Persepolis (2007), a French-Iranian animated drama based on Marjane Satrapi’s autobiographical graphic novels, not only presented a moving coming-of-age story set against the backdrop of the Iranian Revolution, but it amplified a fractured sense of identity that shaped the Iranian diaspora. In fact, the film tears its way to the heart of the issue of nationhood, and how it defines a sense of individual identity.
Satrapi’s work turns personal identity into a tangle of inscrutable notions that is forever linked to the flow of history. To understand the depth of the matter, we must first slither through the tunnel of time. The Iranian Revolution (1978-79) was an uprising that resulted in the overturn of the monarchy, which led to the establishment of an Islamic republic.
The unrest brought about a Shi’ite theocratic regime, meaning a system of government in which priests rule in the name of God, and was swiftly followed by the Iran-Iraq War (1980-88). During those years, the national borders were closed, and many Iranians were smuggled out of the country. In the wake of the war, the Western world conjured up an adverse image of new era Iran, and the mission of obtaining travel visas for any Western country became a Sisyphean task.
Motivated by the system of political oppression and the country’s technological stagnation, many Iranians managed to procure either illegal exit documents, or unauthorized entry papers. The most important fact to note is that the combination of the war, the iron-fisted regime and the isolation of Iran led to a kind of ‘forced’ disconnection from the rest of the world. And unlike the Jewish diaspora, the Iranian diaspora is quite recent.
Need to Belong
An example of Iranian diasporic culture is the popular reality show Befarmaeed Sham (2010 – ), translated as “please come to dinner”. Based on the original British cooking show Come Dine With Me (2005 – ), the show features diasporans as contestants in an amateur cooking competition.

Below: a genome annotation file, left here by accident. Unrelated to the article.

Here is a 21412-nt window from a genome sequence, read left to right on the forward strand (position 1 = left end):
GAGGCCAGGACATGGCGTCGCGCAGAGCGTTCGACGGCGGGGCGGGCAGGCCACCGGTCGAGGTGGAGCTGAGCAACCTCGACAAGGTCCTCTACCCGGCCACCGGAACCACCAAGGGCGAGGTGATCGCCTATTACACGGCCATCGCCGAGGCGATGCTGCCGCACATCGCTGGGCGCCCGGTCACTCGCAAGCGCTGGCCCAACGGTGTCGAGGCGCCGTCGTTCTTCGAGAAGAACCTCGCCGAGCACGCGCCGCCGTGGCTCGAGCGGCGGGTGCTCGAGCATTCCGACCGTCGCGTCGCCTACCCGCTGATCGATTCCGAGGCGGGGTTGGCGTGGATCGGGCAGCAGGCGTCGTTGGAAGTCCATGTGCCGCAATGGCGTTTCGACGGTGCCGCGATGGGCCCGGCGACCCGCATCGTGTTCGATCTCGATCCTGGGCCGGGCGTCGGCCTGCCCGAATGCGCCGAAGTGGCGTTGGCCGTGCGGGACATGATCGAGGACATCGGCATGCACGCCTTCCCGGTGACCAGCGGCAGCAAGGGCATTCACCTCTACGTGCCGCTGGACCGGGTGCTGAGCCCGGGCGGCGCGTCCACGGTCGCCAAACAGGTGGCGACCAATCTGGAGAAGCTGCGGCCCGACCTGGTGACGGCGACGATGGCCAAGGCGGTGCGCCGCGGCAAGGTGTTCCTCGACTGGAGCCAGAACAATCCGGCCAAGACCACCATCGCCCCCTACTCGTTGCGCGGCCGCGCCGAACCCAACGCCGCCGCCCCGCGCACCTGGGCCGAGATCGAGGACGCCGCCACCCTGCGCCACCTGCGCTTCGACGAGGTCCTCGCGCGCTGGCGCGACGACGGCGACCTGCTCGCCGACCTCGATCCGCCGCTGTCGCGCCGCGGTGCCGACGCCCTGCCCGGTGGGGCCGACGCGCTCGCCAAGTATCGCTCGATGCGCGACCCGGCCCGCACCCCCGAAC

The sentimental tether between an individual and their distant homeland is linked to our inherent need to belong. Our search for it is a reflection of our hunt for meaning, our stuggle with feelings of alienation and segregation, and finally the belief that our social and political opportunities are restricted in the hostland.
The hollowness of such an existence is reflected in Ramin Bahrani’s Man Push Cart (2005), a film about a Pakistani immigrant who survives by repeatedly pushing his coffee cart through New York to the place where he sells it.
The emotional aspect of a diasporic existence seems to be only heightened by our conception of modern society. Polish sociologist and philosopher Zygmunt Bauman pointed out that we live in an era of liquid modernity. It’s a view that highlights the nature of change within society, and it argues that transformation occurs more and more rapidly in the ‘modern’ world. Bauman said,
What that means, of course, is that we never truly develop bonds with the rest of the world, at least not permanent ones. The reason for that is our obligation to stay agile, to be able to untie these bonds when circumstances change. We’re always in a state of ‘post-something’ (‘postmodernism’, ‘postnationalism’, etc.), as Bauman asserted, and our malnourishment is made worse by the unsatisfying reliance on consumerism to fill an emotional void.
The link that is drawn between liquid modernity and national identity is a rather simple and bleak one. Namely, that “the population of every country is nowadays a collection of diasporas”.